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Free Woman: The Life and Times of Victoria Woodhull Paperback – February 28, 2011


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Product Details

  • Paperback: 176 pages
  • Publisher: e-reads.com (February 28, 2011)
  • Language: English
  • ISBN-10: 1617560529
  • ISBN-13: 978-1617560521
  • Product Dimensions: 5.5 x 0.4 x 8.5 inches
  • Shipping Weight: 8.8 ounces
  • Average Customer Review: 1.0 out of 5 stars  See all reviews (2 customer reviews)
  • Amazon Best Sellers Rank: #3,044,369 in Books (See Top 100 in Books)

Editorial Reviews

Review

"A century later, Victoria Woodhull has a great deal to teach us." -- Frances Tarlton Farenthold, Attorney-At-Law --This text refers to an out of print or unavailable edition of this title.

About the Author

A biographer and novelist, Marion Meade is the author of nine books, including The Unruly Life of Woody Allen, Buster Keaton: Cut to the Chase, Dorothy Parker: What Fresh Hell Is This?, Madame Blavatsky: The Woman Behind the Myth, Sybille, Stealing Heaven: The Love Story of Heloise and Abelard, Eleanor of Aquitaine: A Biography, and Bitching. --This text refers to an out of print or unavailable edition of this title.

More About the Author

Marion Meade is a biographer and novelist.
Her most recent biography is Lonelyhearts: The Screwball World of Nathanael West and Eileen McKenney. Other subjects include Eleanor of Aquitaine, Madame Blavatsky, Dorothy Parker, Buster Keaton, and Woody Allen. Bobbed Hair and Bathtub Gin: Writers Running Wild in the Twenties tells the story of Edna St. Vincent Millay, Zelda Fitzgerald, Dorothy Parker, and Edna Ferber becoming writers in the Jazz Age.
She has also written two novels set in medieval France, Stealing Heaven: The Love Story of Heloise and Abelard and Sybille.
Aside from her writing, she edited Dorothy Parker's collected works, The Portable Dorothy Parker; Parker's play The Ladies of the Corridor; and introduced Parker's Complete Poems.

Customer Reviews

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8 of 9 people found the following review helpful By Amazon Customer on May 20, 2011
Format: Kindle Edition Verified Purchase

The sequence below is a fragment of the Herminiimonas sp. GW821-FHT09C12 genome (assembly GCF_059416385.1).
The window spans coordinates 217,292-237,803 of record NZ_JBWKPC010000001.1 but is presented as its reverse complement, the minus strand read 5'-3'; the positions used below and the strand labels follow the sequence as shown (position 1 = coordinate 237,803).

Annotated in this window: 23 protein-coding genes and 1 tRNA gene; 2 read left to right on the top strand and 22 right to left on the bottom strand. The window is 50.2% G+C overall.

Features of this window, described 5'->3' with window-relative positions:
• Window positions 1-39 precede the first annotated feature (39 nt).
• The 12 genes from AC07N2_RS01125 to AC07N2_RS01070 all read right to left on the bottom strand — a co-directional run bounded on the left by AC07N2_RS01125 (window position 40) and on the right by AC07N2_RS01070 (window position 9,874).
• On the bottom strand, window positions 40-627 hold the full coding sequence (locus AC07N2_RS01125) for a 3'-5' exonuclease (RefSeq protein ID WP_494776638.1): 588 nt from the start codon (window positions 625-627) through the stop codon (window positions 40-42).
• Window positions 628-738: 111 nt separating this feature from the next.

This book, if I understand the introduction properly, is a reworked version of a "young adult" biography, republished as a Kindle book. Don't let the fact that it is the only Kindle'd biography of Woodhull available tempt you into buying this book; it will annoy the specialist reader, and the generalist reader will come away from the book with a distorted view of Woodhull's views and her life.

The author presents a filtered and partial view of Woodhull, minimizing her involvement in the free love, Spiritualist and early socialist/communist movements, and leaving out her significant efforts as an apologist for eugenics entirely -- possibly in the name of sanitizing Woodhull for presentation as a strong precursor to modern feminist readers. Unfortunately, not only does this filtering strip away the origins of many of Woodhull's positions, and create awkward moments in the text, but it reduces a rich, complex and important figure in several important nineteenth century cultural movements to a cardboard cutout.

Specialists will be completely put off by the fictionalizing in the text, of which there is a great deal. While it is possible -- for example -- that documentary records of conversations between Woodhull and Colonel Blood, during the early days of their courtship, exist, allowing us to know *precisely* what they said to one another during a particular moonlit walk, I doubt it.

The author's demonstrated understanding of nineteenth century American culture is -- despite the "life and times" billing of the title -- is shallow, almost cartoonishly so at times. There is a very partial "life", and virtually no "times" in this book.

Definitely not worth ten bucks. The Wikipedia entry on Woodhull will provide an equal number of facts, with fewer distortions, and less effort required.
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1 of 1 people found the following review helpful By Laura N. Williams on August 20, 2014
Format: Kindle Edition
Full of inaccuracies and half truths, it's obvious the author did not research her subject very well at all. Many incidents appear to just be made up. This is not the biography of Victoria Woodhull that you want to read, there are plenty of others that were actually researched.
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